Every week The Chronicle collects pre-medical students’ most pressing questions and poses them to professionals in the field of medicine. This week, The Chronicle’s Anthony Hagouel sat down with Sehj Kashyap, a first-year student in the School of Medicine, about what inspired him to pursue becoming a doctor.
The Chronicle: Some students think going to medical school is not worth the time and effort. What would you say to students who are struggling to decide if they want to stay on the pre-med track?
Sehj Kashyap: I think if you’re considering going into medicine and debating whether to do it or not, you have to figure out what your motivations are. If your desire is to maximize the amount of money you can make in the least amount of time and effort, then no, medicine is not the profession for that. But if your mission is to make maximal daily impact in people’s lives and meld theoretical and practical science, then medicine could be the avenue for you. Also, we don’t spend nearly as much time hitting the books as we could have. At least with the pass-fail system, you have enough time to do well in your courses and still pursue your interests.
TC: What was your ‘I want to be a doctor’ moment?
SK: I guess I had a big one because I spent all my life growing up saying that the last thing I want to do is go into medicine. However, in my sophomore year in college the whole health care debate was playing out and I was surprised that America had problems giving health care to its people. There is a free clinic in Ithaca [NY], where I was at the time, and I ended up volunteering there in two years where I saw even the littlest amount of patient care go such a long way in making such a dramatic difference in people’s lives, which is when my appreciation of medicine skyrocketed. That’s when I said, ‘I want to pursue this thing called medicine.’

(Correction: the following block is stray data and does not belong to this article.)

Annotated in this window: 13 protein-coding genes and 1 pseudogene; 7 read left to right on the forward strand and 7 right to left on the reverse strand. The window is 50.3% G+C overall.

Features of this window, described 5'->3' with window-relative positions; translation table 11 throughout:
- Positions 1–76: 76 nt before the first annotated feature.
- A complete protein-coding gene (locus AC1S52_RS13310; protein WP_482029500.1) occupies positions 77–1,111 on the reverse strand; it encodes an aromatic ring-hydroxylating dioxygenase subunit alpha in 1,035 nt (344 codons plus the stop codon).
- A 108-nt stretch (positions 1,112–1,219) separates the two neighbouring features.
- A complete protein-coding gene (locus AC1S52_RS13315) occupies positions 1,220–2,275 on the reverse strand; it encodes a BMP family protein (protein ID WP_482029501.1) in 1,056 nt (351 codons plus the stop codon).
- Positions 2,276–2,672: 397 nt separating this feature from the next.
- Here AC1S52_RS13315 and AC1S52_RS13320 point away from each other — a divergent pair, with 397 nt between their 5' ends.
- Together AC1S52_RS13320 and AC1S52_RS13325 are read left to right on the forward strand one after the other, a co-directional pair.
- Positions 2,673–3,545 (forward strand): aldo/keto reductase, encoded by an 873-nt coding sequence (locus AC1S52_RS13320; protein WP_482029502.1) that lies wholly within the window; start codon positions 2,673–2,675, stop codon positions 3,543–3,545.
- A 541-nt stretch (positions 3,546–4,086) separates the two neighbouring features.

TC: Looking back at your time as an undergraduate, do you feel like you missed anything because of your pursuits in the medical field?
SK: I know that people who come into college with a mindset of doing medicine quickly plan their trajectory... to get into the medical [scene]. I converted mid-way into medicine, so medicine didn’t really dictate the interests I was pursuing. After I decided to go into medicine, there were a lot of resources and opportunities that I could have pursued if I wasn’t so focused on getting my grades in order, but on the other hand, pursuing those passions and interests is really important, and I think you should put the most basic amount of effort into getting the pre-med side of things in order, but then really focus on your interests.
TC: What are you looking forward to the most in the next few years?
SK: Hands down I’m most excited to start my second year, [which is] when Duke students go into the hospital and start doing their rotations through all of the different specialties. That’s when a lot of students end up finding what their future medical careers will be. For me, being in surgery—finding out whether I’m cut out for it—is something that I can’t wait to be a part of.
TC: This is just your first year at medical school, but have you had any great moments yet?
SK: I think that meeting all my classmates—the caliber, the personalities—was really awesome. I remember our white coat ceremony and orientation week where I first got into the idea that, ‘woah, this is medical school,’ really helped me remember why I’m here and what my goals are for the next four years.